Duty Now For the Future Retrospective – Big Tim Klemonsky

DUTY NOW FOR THE FUTURE RETROSPECTIVE

BIG TIM KLEMONSKY

INTERVIEW BY JIM MURPHY

PHOTO BY PAUL WARNER

We started the Duty Now for the Future articles to honor those skateboarders building concrete for other skateboarders. These skaters are dedicated to building skate structures, day in and day out, where quality is job one and money doesn’t matter as much as the finished product. They are the ones carving the future for generations to come and we want to bring their stories to you in order to understand what goes into building those killer parks that you get to ride! We want to thank these skaters for all their sweat, hard work and dedication to skateboarding! They’re not afraid to lay yards of pool coping down, so get out there and grind it up!!! That is our Duty Now For The Future! D-E-V-O. We dedicate our Duty Now For the Future Retrospective to Bob 2 aka Bob Casale. R.I.P.

Yo, Tim, I’ve got a few questions for you. Are you ready?

Yeah. I’m ready.

Number one. What’s your favorite skatepark that’s ever been built?

I’d have to say that I would like to skate the park that Lil Eddie and I did with Collette in Wheeling, WV. I’d really like to skate that one again.

What is your favorite backyard to skate?

That would be Attleboro because I’ve put my heart and soul into it.

Who is the one person that influenced you the most building skateparks?

It’s a combination. I can’t say just one person. It’s some of the older guys with Team Pain and some of the guys that I did Skater Island with, like Twister, and building ramps with my friends and some of the guys on Dave Duncan’s crew.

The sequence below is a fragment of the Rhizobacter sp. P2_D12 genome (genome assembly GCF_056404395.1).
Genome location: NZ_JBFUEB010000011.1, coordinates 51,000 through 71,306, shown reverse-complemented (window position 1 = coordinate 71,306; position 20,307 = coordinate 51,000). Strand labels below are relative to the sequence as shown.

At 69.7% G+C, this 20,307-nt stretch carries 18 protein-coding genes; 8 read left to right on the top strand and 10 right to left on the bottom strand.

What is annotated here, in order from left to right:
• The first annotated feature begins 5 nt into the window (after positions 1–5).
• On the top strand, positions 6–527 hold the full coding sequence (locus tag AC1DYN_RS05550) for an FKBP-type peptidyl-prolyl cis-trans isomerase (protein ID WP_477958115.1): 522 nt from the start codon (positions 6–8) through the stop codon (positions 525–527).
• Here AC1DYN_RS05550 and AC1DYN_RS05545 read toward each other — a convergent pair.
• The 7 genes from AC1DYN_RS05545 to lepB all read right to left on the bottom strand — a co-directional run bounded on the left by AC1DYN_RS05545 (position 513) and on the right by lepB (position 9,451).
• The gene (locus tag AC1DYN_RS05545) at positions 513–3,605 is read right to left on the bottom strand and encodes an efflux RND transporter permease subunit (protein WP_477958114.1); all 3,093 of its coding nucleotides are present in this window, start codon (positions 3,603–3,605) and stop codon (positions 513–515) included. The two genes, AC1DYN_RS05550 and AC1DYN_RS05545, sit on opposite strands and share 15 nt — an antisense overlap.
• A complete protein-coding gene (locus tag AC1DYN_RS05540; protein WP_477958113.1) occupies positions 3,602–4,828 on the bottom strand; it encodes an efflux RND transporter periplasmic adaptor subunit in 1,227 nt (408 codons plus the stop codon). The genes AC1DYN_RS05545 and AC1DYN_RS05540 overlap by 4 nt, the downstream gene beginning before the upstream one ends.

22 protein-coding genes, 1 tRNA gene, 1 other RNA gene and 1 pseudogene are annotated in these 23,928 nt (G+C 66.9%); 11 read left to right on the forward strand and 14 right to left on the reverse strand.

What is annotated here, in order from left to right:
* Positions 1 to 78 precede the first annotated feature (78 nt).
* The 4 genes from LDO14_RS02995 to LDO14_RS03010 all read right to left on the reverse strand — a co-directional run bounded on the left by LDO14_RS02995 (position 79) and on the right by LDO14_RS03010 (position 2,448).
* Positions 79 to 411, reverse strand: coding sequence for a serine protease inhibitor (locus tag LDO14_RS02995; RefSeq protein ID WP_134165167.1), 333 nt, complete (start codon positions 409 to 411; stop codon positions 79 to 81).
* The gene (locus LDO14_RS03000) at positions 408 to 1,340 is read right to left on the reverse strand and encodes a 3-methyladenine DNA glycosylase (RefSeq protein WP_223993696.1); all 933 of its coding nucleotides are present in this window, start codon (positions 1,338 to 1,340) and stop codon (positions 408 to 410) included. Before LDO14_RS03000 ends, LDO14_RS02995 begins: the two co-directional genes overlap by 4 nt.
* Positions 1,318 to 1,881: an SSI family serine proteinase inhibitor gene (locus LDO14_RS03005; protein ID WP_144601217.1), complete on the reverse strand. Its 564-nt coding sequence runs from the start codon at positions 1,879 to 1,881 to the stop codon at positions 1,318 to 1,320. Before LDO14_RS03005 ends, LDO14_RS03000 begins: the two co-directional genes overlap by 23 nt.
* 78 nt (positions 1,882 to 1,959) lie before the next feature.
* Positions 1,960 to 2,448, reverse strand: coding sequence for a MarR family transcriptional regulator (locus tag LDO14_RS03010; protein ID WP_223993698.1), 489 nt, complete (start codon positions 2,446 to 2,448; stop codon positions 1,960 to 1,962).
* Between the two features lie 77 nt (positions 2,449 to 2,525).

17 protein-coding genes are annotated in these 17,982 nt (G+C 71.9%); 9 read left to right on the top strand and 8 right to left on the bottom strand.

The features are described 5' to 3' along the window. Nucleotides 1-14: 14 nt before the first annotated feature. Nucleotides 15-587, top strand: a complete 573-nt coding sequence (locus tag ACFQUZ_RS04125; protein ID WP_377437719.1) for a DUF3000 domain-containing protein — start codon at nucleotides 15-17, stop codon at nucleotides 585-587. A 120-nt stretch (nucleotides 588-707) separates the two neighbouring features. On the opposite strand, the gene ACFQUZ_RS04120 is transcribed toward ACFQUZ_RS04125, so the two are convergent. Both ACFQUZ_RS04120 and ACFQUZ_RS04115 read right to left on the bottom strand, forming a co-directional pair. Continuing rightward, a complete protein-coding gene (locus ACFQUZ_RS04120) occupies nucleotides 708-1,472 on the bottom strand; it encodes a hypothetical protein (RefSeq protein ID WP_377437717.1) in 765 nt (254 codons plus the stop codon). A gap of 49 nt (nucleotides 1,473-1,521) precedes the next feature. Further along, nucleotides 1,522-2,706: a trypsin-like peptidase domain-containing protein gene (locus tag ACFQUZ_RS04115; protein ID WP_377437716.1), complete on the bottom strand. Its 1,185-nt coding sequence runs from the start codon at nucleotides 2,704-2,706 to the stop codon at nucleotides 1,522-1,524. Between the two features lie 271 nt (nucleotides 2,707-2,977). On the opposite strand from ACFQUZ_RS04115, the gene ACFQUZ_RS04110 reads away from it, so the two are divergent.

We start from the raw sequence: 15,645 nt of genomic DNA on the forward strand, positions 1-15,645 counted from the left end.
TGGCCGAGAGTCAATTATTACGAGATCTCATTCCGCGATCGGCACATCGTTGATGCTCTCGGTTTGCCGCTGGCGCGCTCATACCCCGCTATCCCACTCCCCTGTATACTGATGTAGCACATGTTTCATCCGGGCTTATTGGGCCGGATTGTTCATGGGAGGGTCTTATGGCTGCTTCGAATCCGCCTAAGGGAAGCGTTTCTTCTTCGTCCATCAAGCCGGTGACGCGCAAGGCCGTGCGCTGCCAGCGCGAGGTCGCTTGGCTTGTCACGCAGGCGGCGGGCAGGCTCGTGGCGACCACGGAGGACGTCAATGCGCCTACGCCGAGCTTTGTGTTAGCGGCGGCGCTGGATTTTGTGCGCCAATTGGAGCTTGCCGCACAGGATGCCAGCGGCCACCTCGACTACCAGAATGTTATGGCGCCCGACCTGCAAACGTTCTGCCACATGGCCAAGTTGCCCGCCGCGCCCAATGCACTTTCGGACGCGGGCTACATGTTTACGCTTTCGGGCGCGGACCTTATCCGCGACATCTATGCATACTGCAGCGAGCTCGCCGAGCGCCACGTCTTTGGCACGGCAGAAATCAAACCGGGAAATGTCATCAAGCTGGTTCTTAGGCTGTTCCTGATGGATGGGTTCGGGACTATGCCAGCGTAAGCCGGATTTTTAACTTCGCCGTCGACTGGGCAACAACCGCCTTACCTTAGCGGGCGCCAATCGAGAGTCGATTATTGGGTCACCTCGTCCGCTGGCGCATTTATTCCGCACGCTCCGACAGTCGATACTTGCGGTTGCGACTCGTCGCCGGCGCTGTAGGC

What do you think has been the biggest innovation in skatepark building over the years?

I think the biggest innovation would be either the cradle or that horseshoe full pipe in Kokomo, Indiana, that Eddie built. It doesn’t even make sense to me, but it looks amazing.

What do see in the future for skateboarding 20 years from now?

I see skateboarding as a well-rounded machine with vert and obstacles and a lot of bowls and a lot of transition. I see a lot of parks with bowls and vert that allow for people age eight to eighty to ride. I see concrete coping making a huge comeback.

“I see concrete coping making a huge comeback.”

What innovations have happened in skatepark building that have become obsolete and aren’t being built right now?

I would say the sloping egg pool. I think it has a lot of benefactors. I think that’s something that’s missing in skatepark design now.

When it comes to pools, waterfalls or slant?

Slant.

What is your Duty Now for the Future now?

To kill, crush and destroy and build it back up.

Is there anything you’d like to build that you haven’t built yet?

I would like to see a snake run that goes through the woods, like a cement halfpipe trail. It would be like a nature hike, but it would go all the way and wind through the woods and keep going for miles and miles, not like a ditch, but a perfect halfpipe that would keep going on forever with some bigger ends and some smaller ends.

Nice. Pool coping or pipe?

Is that a fucking joke? Pool coping, of course.

[Laughs.] Right on, Tim. That’s sick. Who is on your crew right now?

Basically, anybody that’s hardcore.

Thanks, Tim. That was the rapid-fire questions for skatepark builders. You are the man.

Thanks, Murf.

Skate tough, eat muff.

Oh, every day.

DUTYNOWRETROSPECTIVE-3-4-BIGTIM

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